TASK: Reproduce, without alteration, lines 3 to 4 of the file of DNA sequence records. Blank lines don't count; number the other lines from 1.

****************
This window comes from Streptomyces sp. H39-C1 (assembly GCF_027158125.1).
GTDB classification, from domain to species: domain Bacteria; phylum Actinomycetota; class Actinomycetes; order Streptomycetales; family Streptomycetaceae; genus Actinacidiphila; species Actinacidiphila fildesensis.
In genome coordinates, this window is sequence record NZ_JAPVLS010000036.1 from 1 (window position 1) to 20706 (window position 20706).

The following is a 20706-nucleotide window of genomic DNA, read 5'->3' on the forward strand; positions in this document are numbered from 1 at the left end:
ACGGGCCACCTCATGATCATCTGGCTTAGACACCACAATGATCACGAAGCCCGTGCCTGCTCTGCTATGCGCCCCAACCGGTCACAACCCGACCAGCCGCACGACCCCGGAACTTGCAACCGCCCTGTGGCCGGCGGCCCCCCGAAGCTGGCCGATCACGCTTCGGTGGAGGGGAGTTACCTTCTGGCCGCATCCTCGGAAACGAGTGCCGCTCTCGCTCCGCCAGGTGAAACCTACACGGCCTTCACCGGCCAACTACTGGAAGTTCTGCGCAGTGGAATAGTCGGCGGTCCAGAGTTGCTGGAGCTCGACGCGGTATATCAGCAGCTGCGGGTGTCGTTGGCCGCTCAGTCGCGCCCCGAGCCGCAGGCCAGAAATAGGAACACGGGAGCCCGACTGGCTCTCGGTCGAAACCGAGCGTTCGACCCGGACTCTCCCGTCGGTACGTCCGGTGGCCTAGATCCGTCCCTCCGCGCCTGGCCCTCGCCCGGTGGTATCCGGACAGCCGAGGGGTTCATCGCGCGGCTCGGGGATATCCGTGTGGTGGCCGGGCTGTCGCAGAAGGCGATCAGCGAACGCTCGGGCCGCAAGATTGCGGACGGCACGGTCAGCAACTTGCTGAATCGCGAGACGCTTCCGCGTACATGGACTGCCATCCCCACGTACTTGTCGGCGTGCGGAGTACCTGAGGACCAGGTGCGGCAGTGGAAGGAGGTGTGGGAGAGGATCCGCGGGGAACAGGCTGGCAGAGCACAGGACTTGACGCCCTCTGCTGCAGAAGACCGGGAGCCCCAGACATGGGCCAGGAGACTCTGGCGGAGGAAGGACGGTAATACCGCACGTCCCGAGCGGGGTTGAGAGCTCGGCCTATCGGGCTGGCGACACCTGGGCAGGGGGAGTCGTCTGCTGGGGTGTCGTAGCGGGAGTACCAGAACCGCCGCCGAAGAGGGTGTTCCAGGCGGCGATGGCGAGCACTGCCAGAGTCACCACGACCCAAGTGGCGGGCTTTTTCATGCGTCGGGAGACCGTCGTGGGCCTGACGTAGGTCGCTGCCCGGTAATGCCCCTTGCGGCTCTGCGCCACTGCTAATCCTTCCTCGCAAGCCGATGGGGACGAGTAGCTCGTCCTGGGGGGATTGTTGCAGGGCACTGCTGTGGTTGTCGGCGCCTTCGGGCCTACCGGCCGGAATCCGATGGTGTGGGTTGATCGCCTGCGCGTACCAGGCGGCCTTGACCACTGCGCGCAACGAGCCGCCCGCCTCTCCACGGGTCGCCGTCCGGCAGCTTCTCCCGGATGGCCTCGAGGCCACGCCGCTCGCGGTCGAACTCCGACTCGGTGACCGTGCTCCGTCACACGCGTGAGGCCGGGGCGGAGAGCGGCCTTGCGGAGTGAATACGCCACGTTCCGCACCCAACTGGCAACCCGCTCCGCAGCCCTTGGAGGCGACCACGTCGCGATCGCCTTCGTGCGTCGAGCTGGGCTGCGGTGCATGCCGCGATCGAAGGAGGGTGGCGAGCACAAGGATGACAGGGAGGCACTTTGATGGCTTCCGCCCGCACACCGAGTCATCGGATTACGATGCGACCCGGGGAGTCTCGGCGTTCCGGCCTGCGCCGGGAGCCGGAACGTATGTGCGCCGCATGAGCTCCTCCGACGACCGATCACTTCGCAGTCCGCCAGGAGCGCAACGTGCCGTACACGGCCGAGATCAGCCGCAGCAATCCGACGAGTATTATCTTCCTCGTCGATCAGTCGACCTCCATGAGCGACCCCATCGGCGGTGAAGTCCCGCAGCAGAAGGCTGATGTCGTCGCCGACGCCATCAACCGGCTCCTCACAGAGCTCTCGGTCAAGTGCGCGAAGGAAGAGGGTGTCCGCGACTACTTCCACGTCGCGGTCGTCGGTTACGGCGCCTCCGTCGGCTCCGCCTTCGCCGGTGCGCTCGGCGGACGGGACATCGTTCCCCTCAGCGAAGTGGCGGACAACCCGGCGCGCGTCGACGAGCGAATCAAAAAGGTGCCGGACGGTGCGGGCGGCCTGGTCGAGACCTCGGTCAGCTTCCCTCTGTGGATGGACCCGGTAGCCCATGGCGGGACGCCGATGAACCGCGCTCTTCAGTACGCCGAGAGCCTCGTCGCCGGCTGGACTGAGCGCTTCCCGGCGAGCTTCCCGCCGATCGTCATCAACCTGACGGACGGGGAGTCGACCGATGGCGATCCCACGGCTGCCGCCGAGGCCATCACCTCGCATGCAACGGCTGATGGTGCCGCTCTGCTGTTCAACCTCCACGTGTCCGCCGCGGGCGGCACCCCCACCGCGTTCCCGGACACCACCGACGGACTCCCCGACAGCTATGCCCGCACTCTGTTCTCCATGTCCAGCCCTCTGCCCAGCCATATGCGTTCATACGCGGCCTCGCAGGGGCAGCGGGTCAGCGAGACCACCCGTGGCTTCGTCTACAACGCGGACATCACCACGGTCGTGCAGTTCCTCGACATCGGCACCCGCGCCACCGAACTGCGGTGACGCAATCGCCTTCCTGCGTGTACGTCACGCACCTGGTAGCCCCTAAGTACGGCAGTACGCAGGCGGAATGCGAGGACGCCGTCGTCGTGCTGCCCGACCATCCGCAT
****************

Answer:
In genome coordinates, this window is sequence record NZ_JAPVLS010000036.1 from 1 (window position 1) to 20706 (window position 20706).

The following is a 20706-nucleotide window of genomic DNA, read 5'->3' on the forward strand; positions in this document are numbered from 1 at the left end: